The Stellantis Group has announced that three electric transporters from Opel, Peugeot and Citroën will also be offered with a fuel cell system this year, which should enable WLTP ranges of over 400 kilometres. Specifically, these are the Opel Vivaro, Peugeot Expert and Citroën Jumpy.
The fuel cell systems for the mid-sized van range come from Symbio, the joint venture between Faurecia and Michelin established in 2019. The fuel cells produce 45 kW, which is significantly less than the power of the drive engine. The fuel cell is installed in the engine compartment above the electric motor.
The FCEV vans are based on the battery-electric versions of the three vans Opel Vivaro-e, the Peugeot e-Expert and the Citroën ë-Jumpy. Instead of the battery with up to 75 kWh, three hydrogen tanks are installed in the underbody of the vehicles, which can store a total of 4.4 kilograms of hydrogen. The tanks are supplied by Faurecia.
Like the small series of the Mercedes GLC F-Cell fuel cell SUV, the FC vans from Stellantis also have a battery that is larger than the buffer battery in a Toyota Mirai, for example. The 10.5 kWh battery (known from plug-in hybrids) is installed under the front seats and is supposed to last for up to 50 kilometres in the standard test – based on the consumption from our practical test with the Zafira-e Life, it is more likely to be 30-35 kilometres in real life. In contrast to the plug-in hybrids, the battery can be charged with up to 11 kW, which corresponds to a charging time of 60 minutes. The 100 kW drive from Vitesco Technologies, familiar from the BEV variants, is responsible for propulsion.
Stellantis states that the fuel cell should provide “enough power for continuous motorway speed”. The battery is only supposed to provide additional power to the engine when more power is needed. However, the battery will probably also be used in the cold start phase until the fuel cell has reached its optimal working conditions.
The choice for this fuel cell battery concept was made after a lengthy development phase. Compared to a fuel cell range extender with less power and a larger battery, this concept achieves better performance, says Carla Gohin, senior vice president for research and innovation at Stellantis. They have combined the best of two worlds into one concept.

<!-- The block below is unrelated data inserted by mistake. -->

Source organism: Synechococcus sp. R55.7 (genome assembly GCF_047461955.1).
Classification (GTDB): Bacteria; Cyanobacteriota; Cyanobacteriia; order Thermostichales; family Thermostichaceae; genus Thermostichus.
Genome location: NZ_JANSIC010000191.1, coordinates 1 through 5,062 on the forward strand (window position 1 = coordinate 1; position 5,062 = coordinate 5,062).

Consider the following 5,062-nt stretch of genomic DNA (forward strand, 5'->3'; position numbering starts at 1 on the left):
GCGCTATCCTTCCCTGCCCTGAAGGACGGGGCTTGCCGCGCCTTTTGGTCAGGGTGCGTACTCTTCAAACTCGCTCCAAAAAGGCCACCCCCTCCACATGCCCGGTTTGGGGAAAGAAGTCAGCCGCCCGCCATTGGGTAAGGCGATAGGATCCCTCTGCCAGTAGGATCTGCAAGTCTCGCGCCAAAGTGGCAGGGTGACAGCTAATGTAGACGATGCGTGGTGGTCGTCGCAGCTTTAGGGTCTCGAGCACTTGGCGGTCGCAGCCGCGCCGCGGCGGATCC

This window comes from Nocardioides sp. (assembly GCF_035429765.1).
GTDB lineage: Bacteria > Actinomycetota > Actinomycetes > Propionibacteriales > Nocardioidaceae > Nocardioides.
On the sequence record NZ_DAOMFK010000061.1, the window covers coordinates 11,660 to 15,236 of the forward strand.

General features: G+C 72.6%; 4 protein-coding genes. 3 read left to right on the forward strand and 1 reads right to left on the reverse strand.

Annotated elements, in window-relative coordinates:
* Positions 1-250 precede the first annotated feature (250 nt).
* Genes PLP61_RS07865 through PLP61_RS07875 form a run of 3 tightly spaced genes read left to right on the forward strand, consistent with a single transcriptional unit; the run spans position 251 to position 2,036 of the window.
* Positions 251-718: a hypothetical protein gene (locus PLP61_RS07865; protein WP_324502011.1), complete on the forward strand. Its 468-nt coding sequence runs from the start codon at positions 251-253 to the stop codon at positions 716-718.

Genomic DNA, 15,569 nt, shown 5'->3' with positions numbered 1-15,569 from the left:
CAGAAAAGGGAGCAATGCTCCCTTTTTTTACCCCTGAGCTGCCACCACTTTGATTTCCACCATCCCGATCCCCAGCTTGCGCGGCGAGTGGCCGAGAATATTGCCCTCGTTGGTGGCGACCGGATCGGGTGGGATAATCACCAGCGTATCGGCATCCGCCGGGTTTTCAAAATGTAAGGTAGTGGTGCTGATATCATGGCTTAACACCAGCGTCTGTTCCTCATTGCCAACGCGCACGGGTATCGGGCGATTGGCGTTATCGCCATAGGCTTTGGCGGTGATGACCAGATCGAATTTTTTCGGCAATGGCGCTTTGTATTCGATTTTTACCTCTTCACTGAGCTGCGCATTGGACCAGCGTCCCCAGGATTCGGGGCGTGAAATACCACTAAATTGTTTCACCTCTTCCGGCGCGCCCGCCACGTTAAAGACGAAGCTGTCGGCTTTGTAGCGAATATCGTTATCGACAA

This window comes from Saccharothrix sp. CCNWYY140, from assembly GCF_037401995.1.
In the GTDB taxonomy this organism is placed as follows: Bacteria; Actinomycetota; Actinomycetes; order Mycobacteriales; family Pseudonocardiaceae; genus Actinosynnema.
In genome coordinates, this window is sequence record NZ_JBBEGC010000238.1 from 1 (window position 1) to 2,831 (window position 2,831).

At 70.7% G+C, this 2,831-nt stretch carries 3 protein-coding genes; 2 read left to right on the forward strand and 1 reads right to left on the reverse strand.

Stellantis LCV head Xavier Peugeot said during the presentation, which was broadcast online, that the hybrid concept of a mid-sized fuel-cell and battery-electric powertrain was seen as ideal for the clientele. More than 83 per cent of customers would not drive more than 200 kilometres a day, and 44 per cent would never drive more than 300 kilometres. Nevertheless, there is a residual clientele that has higher demands.
German federal government supports the project with 5.7 million euros
The fuel cell transporters are built at Opel Special Vehicles in Rüsselsheim. There are several reasons for this: Firstly, Opel is responsible for the fuel cell activities within the PSA group. In October 2020, Opel boss Michael Lohscheller announced road tests with a fuel cell version of the Zafira for this year – now it has become the Vivaro commercial vehicle offshoot. On the other hand, the small series is being funded by the German government with 5.7 million euros as part of the National Hydrogen Strategy. Stellantis does not yet specify how many of the small series will be built.
The vans themselves will have a load volume of up to 6.1 cubic metres and a payload of 1.1 tonnes. Like the BEV versions of the Vivaro-e and Zafira-e Life, the fuel cell variant is also to have a towing capacity of 1,000 kilograms. In contrast to the battery versions, the FC drive is only available in L2 and L3 lengths, i.e. with a length of 4.96 or 5.30 metres. The latter also offers the 6.1 cubic metres of load space, while the L2 has 5.3 cubic metres.
With reporting by Sebastian Schaal, Germany.
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